White Lies in L.A.
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Dagoberto Gilb’s short story, deceiving titled “Love in L.A.”, paints a portrait of a hilarious event involving a minor car accident on the jam-packed Los Angeles freeway. When first reading the title, you automatically start making assumptions that this story has something to do with how a couple finds “Love in L.A.”. This story has nothing to do with love, in fact it has nothing to do with a minor car accident; it has more to do with our high valued thoughts which our minds fantasize and make life full of lies and illusions. We all like to fantasize and wish we had something’s we don’t necessarily have now, but Jake takes it a little too far.
We are presented with the main character, Jake, in the first sentence of the story as he is “slouched in a clot of near motionless traffic” (Gilb 43). Jake’s mind, left to wonder, jolts to the fantasies and luxuries he desired to obtain. He is mentally creating his quest to the eventual, lavish lifestyle he has fantasized. He needs something better than his ’58 Buick of his. Something with an FM radio, a crush velvet interior, cruise control for those long trips, a warm heater and defroster for the winter drives at the beach, and the list goes on. The only problem with that is that he would practically need to change his whole entire life style, “Exotic colognes, plush, dark nightclubs, mai tais and daiquiris, necklaced ladies in satin gowns, misty and sexy like in a tequila ad” (Gilb 43). These all fall in to play with his fantasyland, ideal lifestyle.
Jake, thinking about his freedom so much that when he caught a glimpse of his free will “ he just went ahead and stared bye-bye to the steadily employed” (Gilb 43). As Jake turned his head back to same direction of traffic, it was one second too late to react. He slammed on his brakes and tried to steer the car away from the car in front of him, as the brake lights got closer and closer. “One second more and he’d be crawling up the Toyota’s trunk” (Gilb 43). The accident didn’t seem fatal, and it definitely wasn’t as bad as the fender bender on the back of his 58’ Buick. Jake wanted to pull a hit and run but he was afraid that the traffic would hold him back. On second thought, Jake thought that the traffic would aid him to getting away too. As he got out if the car Jake slammed the car door twice just to buy him some time and stall for a second more. Jake toured to car front to back of his Buick for damage on or near the bumpers, just as any man would.
Before speaking to the driver of the Toyota, whose looks could astonish a busy city, he waved someone who stopped to help them to keep on driving, so the driver waved back and starred his engine. Jake begins to blabber about how he didn’t even scratch his paint. After saying that, just like any man would do to a gorgeous looking lady, he immediately asks her, “So how are you doing? Any damage to the car? I was kinda hoping so, just so it takes a little more time and we can talk some. Or else you can just me your phone number now and I won’t have to lay my b.s. on you to get it later” (Gilb 44). What kind of “man” asks a woman for her number without introducing himself first? Jake finally introduces himself as he holds out his hand. Come to find out, the beautiful lady is named Mariana.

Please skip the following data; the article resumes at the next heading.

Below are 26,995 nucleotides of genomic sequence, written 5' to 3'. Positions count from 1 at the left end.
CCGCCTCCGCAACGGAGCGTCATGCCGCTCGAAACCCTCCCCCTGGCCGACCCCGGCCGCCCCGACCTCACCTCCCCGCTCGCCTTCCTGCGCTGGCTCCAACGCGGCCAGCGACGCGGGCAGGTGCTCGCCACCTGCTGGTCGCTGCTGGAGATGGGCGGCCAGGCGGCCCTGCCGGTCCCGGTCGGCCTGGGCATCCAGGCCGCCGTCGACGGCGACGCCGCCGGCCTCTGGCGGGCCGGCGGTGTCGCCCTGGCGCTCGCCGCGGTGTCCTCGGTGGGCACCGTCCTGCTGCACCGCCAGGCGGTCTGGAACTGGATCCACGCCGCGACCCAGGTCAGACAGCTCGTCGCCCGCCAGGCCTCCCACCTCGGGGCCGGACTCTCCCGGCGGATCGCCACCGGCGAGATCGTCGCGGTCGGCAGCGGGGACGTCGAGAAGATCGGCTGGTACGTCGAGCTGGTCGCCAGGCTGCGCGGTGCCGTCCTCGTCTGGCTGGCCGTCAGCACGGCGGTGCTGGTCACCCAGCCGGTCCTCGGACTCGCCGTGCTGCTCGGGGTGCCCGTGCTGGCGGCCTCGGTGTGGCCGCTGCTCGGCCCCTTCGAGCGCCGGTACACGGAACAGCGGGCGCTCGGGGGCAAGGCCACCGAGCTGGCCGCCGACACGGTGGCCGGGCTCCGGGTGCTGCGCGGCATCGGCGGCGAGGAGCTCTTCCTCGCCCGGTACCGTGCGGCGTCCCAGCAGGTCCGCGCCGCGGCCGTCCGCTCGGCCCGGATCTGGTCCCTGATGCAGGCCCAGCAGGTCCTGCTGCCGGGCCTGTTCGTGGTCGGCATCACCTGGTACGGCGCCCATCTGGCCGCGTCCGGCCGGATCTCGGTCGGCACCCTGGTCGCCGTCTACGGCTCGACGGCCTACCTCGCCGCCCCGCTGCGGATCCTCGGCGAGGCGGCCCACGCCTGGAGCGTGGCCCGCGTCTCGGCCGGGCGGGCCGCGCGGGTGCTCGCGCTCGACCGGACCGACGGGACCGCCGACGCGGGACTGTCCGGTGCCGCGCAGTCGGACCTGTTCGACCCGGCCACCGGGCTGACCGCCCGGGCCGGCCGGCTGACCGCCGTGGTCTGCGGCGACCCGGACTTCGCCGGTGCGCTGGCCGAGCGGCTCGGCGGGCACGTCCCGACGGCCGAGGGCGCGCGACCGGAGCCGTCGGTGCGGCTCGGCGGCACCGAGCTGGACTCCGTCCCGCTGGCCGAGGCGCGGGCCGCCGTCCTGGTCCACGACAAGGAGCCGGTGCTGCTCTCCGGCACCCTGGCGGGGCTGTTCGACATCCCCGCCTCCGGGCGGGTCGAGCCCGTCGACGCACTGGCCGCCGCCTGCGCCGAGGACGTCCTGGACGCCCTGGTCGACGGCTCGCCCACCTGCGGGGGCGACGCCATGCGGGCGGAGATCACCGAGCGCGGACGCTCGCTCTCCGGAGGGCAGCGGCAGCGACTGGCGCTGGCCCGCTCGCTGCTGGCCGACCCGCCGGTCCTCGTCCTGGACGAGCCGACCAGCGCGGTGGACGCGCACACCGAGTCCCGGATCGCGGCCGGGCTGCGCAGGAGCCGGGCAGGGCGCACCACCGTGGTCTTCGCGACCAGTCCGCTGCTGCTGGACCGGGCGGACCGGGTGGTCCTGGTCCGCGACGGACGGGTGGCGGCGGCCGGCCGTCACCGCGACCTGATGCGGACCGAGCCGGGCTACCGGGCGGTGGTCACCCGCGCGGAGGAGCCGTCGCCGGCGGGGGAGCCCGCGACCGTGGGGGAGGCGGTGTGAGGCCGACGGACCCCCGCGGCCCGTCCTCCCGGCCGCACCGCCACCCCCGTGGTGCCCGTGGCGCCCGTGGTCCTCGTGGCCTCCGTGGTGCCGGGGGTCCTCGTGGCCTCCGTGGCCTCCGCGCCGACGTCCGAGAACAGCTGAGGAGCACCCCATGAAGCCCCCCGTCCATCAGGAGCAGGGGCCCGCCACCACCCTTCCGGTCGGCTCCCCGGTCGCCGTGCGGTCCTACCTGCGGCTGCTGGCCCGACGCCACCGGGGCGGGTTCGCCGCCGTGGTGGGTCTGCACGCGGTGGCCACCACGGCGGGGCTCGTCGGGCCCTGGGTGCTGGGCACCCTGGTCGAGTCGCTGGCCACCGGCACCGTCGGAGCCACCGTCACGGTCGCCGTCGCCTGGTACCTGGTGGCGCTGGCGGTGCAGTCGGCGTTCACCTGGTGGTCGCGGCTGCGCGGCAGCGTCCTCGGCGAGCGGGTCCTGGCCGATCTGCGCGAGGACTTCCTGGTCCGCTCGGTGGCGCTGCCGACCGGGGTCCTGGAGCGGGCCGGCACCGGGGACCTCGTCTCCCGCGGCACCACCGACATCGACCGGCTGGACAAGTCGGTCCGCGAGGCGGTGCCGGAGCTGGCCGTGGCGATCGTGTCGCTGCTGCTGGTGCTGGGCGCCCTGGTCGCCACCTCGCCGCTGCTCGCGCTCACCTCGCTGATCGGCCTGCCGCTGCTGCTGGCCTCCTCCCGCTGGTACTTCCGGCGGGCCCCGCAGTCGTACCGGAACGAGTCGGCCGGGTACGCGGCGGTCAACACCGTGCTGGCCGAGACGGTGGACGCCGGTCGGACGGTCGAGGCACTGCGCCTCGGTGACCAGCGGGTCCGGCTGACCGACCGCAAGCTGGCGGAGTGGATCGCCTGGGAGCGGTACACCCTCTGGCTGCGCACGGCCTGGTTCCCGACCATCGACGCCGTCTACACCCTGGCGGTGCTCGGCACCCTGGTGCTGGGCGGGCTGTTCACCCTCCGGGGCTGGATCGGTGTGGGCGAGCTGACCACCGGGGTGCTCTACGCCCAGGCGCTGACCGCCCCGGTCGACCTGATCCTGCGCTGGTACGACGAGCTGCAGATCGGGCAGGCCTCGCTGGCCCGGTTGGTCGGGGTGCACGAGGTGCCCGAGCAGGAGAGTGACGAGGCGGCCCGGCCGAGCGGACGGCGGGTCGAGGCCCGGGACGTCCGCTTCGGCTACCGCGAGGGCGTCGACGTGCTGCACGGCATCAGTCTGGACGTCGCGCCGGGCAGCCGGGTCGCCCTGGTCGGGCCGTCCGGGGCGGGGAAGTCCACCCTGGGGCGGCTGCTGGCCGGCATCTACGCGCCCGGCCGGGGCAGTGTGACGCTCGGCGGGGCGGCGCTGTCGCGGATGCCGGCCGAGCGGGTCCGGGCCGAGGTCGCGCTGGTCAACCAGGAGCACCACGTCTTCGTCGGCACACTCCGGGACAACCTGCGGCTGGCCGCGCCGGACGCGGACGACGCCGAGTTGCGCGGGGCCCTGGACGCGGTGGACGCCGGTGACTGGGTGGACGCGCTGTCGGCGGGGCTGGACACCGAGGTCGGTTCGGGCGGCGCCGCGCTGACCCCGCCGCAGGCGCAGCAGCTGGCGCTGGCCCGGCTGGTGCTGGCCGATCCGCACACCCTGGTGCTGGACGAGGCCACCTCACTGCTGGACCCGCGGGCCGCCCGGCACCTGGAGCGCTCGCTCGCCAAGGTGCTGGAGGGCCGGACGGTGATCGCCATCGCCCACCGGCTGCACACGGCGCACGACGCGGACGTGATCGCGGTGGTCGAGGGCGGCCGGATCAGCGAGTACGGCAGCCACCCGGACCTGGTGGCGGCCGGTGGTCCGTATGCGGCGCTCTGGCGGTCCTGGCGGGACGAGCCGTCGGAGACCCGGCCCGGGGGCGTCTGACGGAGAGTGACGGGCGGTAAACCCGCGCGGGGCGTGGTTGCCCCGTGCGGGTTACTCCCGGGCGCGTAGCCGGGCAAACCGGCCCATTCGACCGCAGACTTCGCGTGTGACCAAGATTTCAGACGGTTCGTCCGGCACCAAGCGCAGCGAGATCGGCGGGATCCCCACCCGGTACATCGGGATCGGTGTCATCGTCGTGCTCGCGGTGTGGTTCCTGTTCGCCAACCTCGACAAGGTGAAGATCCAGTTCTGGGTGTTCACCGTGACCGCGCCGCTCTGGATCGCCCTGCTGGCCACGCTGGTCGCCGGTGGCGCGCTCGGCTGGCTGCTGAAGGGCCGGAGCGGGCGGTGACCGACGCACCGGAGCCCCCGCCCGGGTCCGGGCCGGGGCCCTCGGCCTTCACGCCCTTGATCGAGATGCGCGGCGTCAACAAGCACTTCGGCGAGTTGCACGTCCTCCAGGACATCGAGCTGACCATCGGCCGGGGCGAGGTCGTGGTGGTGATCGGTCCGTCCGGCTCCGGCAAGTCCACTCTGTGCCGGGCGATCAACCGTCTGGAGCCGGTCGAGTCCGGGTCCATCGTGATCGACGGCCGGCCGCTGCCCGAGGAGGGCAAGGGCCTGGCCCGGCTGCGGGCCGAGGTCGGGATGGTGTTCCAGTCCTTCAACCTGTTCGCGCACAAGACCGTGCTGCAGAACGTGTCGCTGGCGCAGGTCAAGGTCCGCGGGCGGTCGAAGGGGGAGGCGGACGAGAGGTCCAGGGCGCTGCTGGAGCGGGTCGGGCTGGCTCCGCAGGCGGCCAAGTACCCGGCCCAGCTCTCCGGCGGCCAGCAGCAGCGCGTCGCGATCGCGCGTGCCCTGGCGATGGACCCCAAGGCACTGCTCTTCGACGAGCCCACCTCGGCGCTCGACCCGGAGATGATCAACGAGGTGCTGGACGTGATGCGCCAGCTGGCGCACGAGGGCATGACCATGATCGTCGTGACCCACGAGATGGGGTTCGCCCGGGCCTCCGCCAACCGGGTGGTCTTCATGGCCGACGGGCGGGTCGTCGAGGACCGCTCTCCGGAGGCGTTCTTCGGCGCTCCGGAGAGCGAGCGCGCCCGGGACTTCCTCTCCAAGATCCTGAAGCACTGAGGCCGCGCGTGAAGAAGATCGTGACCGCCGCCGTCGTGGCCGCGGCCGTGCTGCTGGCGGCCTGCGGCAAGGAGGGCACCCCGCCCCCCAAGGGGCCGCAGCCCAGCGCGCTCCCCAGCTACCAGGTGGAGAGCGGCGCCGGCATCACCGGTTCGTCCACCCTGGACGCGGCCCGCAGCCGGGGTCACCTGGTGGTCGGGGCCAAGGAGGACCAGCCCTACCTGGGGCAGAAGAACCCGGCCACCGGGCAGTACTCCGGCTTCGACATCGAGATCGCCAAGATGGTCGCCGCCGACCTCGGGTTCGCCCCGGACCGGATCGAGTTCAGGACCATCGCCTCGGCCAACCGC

“They shook hands like she’d never done it before in her life” (Gilb 43). After Jake apologized for hitting her, he instantaneously with no hesitation asks Marina “So maybe we could go out to breakfast somewhere and talk this over” (Gilb 43). Marina isn’t handling this entire small take so well and asks Jake for all his information, driver’s license etc. Jake, making up all the necessary information, lies to Marina about his last name, address, and wrote down the name of the insurance company belonging to his old girlfriend. Jake asks Marina for her phone number and she gives it to him. As Jake is getting ready to leave he realizes that Marina its taking down his license plate number on the Buick, too bad those were fake too. He started his car, revs his engine, and slaps that transmission in drive burning the tires.
Love in L.A. is not the story you think it is what so ever. Jake is stuck in traffic on the Hollywood Freeway. He is a lying creep who is just looking for a girl to pick up and take on a date, and possibly fine love, like most men in this world. He is in a fantasy land, day dreaming about all the luxuries he wish he had in his life. Reality slaps him the face when he realizes he doesn’t have any of those things and now he has rear ended a lady, whose looks mesmerize him. Long story short, Jake essentially just wants to take Marina out to breakfast, for he finds her to be a very beautiful lady. After just hitting Marina’s car, you would think asking her out for breakfast would be the last thing on Jake’s mind; in this case that’s the only thing on his mind. Jake is just a delusional freak that lives to tell lies about his and day dream.
Gilb, Dagoberto. “Love in L.A.” Literature and the Writing Process. Ed. Elizabeth McMahan, Susan X Day, and Robert Funk. 8th ed. Upper Saddle River: Prentice, 2014. 43-45. Print.